How the Grand Aristocrat Came Off

Steeplechases are generally crude, ill-arranged things. Few sportsmen will act as stewards a second time; while the victim to the popular delusion of patronising our ‘national sports’ -- considers -- like gentlemen who have served the office of sheriff, or churchwarden -- that once in a lifetime is enough; hence, there is always the air of amateur actorship about them. There is always something wanting or forgotten. Either they forget the ropes, or they forget the scales, or they forget the weights, or they forget the bell, or -- more commonly still -- some of the parties forget themselves. Farmers, too, are easily satisfied with the benefits of an irresponsible mob careering over their farms, even though some of them are attired in the miscellaneous garb of hunting and racing costume. Indeed, it is just this mixture of two sports that spoils both; steeplechasing being neither hunting nor racing. It has not the wild excitement of the one, nor the accurate calculating qualities of the other. The very horses have a peculiar air about them -- neither hunters nor hacks, nor yet exactly race-horses. Some of them, doubtless, are fine, good- looking, well-conditioned animals; but the majority are lean, lathy, sunken-eyed, woebegone, iron-marked, desperately-abused brutes, lacking all the lively energy that characterises the movements of the up- to-the-mark hunter. In the early days of steeplechasing a popular fiction existed that the horses were hunters; and grooms and fellows used to come nicking and grinning up to masters of hounds at checks and critical times, requesting them to note that they were out, in order to ask for certificates of the horses having been ‘regularly hunted,’ -- a species of regularity than which nothing could be more irregular. That nuisance, thank goodness, is abated. steeplechaser now generally stands on his own merits; a change for which sportsmen may be thankful.

But to our story.

The whole country was in a commotion about this ‘Aristocratic.’ The unsophisticated looked upon it as a grand réeunion of the aristocracy; and smart bonnets and cloaks, and jackets and parasols were ordered with the liberality incident to a distant view of Christmas. As Viney sipped his sherry-cobler of an evening, he laughed at the idea of a son-of-a-day labourer like himself raising such a dust. Letters came pouring in to the clerk of the course from all quarters; some asking about beds; some about breakfasts; some about stakes; some about stables; some about this thing, some about that. Every room in the Old Duke of Cumberland was speedily bespoke. Post-horses rose in price, and Dobbin and Smiler, and Jumper and Cappy, and Jessy and Tumbler were jobbed from the neighbouring farmers, and converted for the occasion into posters. At last came the great and important day -- day big with the fate of thousands of pounds; for the betting list vermin had been plying their trade briskly throughout the kingdom, and all sorts of rumours had been raised relative to the qualities and condition of the horses.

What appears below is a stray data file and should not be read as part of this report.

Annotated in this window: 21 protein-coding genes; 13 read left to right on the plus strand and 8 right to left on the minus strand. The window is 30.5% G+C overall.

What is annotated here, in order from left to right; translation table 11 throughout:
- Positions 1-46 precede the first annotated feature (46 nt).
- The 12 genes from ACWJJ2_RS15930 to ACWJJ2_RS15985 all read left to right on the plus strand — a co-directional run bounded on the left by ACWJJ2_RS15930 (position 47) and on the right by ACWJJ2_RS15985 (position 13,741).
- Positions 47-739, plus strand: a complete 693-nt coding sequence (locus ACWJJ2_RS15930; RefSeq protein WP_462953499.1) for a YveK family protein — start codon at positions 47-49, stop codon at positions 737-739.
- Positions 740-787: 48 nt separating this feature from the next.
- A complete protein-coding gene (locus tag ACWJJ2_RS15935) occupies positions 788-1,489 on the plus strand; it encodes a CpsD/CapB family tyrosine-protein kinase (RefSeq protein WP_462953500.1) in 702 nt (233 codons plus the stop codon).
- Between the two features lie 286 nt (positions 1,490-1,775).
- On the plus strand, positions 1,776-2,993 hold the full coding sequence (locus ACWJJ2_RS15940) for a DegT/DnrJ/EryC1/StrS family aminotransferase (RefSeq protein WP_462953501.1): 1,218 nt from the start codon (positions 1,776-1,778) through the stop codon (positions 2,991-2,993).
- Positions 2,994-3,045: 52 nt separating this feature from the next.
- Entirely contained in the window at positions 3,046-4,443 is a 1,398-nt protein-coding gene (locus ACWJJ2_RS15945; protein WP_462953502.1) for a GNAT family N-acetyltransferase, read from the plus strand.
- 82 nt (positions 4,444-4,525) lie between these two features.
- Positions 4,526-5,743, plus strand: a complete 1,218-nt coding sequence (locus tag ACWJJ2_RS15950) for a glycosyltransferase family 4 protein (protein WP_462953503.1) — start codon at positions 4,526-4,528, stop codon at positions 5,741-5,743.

Who doesn’t know the chilling feel of an English spring, or rather of a day at the turn of the year before there is any spring? our gala-day was a perfect specimen of the order -- a white frost succeeded by a bright sun, with an east wind, warming one side of the face and starving the other. It was neither a day for fishing nor hunting, nor coursing, nor anything but farming. The country, save where there were a few lingering patches of turnips, was all one dingy drab, with abundant scalds on the undrained fallows. The grass was more like hemp than anything else. The very rushes were yellow and sickly.

Long before midday the whole country was in commotion. The same sort of people commingled that one would expect to see if there was a balloon to go up, and a man to go down, or be hung at the same place. Fine ladies in all the colours of the rainbow; and swarthy, beady-eyed dames, with their stalwart, big-calved, basket-carrying comrades; genteel young people from behind the counter; Dandy Candy merchants from behind the hedge; rough-coated dandies with their silver-mounted whips; and Shaggyford roughs, in their baggy, poacher-like coats, and formidable clubs; carriages and four, and carriages and pairs; and gigs and dog-carts, and Whitechapels, and Newport Pagnels, and long carts, and short carts, and donkey carts, converged from all quarters upon the point of attraction at Broom Hill.

If farmer Scourgefield had made a mob, he could not have got one that would be more likely to do damage to his farm than this steeplechase one. Nor was the assemblage confined to the people of the country, for the Granddiddle Junction, by its connection with the great network of railways, enabled all patrons of this truly national sport to sweep down upon the spot like flocks of wolves and train after train disgorged

  By PanEris using Melati.

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